Ice Climbs at Lake Placid, New York

ice climb nols

I ice climbed the weekend of January 20 at Lake Placid, New York. Technically, this was not my first time ice climbing; the first time was in some unnamed crevasse in Alaska during my NOLS mountaineering course. The first experience was great even though we weren’t offered formal instructions on how to swing the ice tools or how to kick the crampons. We simply did whatever moves we thought fit under the warm, bright sunlight – everybody had fun. I thought I loved ice climbing.

I started to doubt whether I really liked ice climbing immediately after I stood in the crazy wind on Saturday, January 20. The guide explained to us that we could have driven to a more sheltered area if not because our group had a car problem therefore we didn’t meet him until noon. Every available layer was on which made me look like a pumpkin but I still couldn’t neutralize the wind chill. “Let’s climb! We’ll warm up.” Well, if I were already an experienced ice climber, maybe; however, I was such a newbie that it took me a century long to manage tightening the leashes of the ice tools with my heavy gloves.

The first thing we practiced was traversing. Solid footwork is the avenue to climbing success not only on rock but also on ice. Our guide, Mike, placed six ice tools and asked us to move in a fairly horizontal line while putting emphasis on kicking our feet with dropped heels so that we could engage as many as possible spikes from our crampons into the ice.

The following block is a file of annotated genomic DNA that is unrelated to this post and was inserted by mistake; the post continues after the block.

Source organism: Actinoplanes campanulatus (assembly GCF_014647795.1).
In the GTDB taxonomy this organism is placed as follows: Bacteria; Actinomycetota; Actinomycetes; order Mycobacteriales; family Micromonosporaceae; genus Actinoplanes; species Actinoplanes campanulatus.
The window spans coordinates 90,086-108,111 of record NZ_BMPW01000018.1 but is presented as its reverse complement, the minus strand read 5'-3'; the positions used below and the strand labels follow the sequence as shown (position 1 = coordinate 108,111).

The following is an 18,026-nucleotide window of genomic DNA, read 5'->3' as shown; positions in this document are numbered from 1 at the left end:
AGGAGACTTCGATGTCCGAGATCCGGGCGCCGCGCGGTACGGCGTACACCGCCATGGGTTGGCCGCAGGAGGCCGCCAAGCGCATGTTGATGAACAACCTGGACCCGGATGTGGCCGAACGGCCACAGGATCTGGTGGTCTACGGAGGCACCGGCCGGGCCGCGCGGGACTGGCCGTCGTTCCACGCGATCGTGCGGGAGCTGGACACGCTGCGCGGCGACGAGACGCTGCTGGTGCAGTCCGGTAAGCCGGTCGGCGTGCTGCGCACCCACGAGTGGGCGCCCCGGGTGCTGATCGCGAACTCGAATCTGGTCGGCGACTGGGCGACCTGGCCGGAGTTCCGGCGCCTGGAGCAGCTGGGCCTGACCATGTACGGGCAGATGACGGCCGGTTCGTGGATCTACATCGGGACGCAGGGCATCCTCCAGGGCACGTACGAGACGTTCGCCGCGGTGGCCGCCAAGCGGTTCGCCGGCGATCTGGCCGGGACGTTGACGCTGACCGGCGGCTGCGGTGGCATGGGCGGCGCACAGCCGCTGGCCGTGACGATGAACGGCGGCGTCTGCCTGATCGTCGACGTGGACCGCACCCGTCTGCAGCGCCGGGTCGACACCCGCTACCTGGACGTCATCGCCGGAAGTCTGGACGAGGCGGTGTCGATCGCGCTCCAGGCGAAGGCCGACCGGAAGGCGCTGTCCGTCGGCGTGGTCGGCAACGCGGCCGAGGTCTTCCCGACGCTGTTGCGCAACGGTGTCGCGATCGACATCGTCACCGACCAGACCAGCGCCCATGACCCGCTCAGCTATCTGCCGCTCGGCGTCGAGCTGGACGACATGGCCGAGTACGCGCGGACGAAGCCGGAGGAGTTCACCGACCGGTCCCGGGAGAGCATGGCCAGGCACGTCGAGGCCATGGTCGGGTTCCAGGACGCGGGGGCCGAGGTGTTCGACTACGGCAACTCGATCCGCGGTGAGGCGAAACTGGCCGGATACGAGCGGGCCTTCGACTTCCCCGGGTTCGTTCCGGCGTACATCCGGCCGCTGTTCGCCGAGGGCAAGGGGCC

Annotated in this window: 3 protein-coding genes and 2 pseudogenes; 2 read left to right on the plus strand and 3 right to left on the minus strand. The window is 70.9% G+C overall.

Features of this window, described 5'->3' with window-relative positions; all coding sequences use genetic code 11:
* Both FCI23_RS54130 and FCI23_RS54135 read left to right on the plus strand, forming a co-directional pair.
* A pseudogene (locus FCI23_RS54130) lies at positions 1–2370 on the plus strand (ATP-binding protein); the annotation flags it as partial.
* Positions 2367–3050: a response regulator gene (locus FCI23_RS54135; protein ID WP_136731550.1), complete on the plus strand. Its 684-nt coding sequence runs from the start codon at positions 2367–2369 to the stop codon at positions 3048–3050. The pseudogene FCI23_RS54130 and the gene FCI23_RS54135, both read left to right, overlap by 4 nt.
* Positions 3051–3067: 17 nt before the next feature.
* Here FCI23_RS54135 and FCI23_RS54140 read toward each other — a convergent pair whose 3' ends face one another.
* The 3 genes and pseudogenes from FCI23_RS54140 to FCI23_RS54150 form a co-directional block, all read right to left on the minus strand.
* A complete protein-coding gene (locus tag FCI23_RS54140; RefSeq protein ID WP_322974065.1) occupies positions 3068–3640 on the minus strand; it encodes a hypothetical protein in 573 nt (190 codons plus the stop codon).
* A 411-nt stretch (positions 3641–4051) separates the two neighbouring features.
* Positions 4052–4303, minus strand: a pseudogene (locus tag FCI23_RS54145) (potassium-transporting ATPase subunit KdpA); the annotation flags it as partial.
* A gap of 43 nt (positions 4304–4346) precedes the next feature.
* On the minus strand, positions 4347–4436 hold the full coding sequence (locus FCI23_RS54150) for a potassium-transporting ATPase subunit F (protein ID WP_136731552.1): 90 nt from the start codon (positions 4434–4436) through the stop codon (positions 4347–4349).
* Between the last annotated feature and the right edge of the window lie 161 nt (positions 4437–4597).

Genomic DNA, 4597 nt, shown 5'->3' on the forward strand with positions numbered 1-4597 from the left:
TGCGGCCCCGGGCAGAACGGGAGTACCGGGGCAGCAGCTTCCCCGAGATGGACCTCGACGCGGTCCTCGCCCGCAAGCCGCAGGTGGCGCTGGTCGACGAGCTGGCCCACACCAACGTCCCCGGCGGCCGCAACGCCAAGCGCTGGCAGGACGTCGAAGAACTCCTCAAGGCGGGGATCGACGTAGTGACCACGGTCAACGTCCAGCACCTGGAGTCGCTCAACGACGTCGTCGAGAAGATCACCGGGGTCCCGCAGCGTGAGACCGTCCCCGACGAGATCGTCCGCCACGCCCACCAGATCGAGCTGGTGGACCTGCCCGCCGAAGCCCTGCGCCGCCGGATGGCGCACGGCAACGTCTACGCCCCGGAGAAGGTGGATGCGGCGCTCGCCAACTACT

It wasn’t easy or I must have done something wrong. My crampons simply refused to bite the ice and I was always afraid that my feet were going to slip off and they did most of the time. During the whole course, Mike pointed out several mistakes I had been making. I had to drop my heels, utilize gravity and kick with confidence. “Stick your butt out,” said Mike, otherwise I could not form a kick line that would penetrate the ice with the most favorable angle. “Trust your feet!” I worried too much that my feet were going to fail. And I had a tendency to wiggle my feet when I swung my ice tool higher, causing me to lose my original foot position.

“Trust your feet” has become the most used/heard phrase recently, like when I just entered a new sport I heard “Relax” all the time. While I was ice climbing, I didn’t show enough respect to my feet and the fact that ice climbing is a new sport to me is not the main reason. I have been rock climbing in a gym slightly over a year, but I still don’t think I offer my feet enough credit as I should. You can not see your feet and you should not intend to look at your feet all the time for many sports. You have to have faith in them as you believe that tomorrow will be a better day because foot work plays a more significant part than we intuitively think it does. No matter whether we run, climb, ski, or even kayak (surprise, surprise!) our feet, or in a broader sense our legs, are our best friends and they deserve this.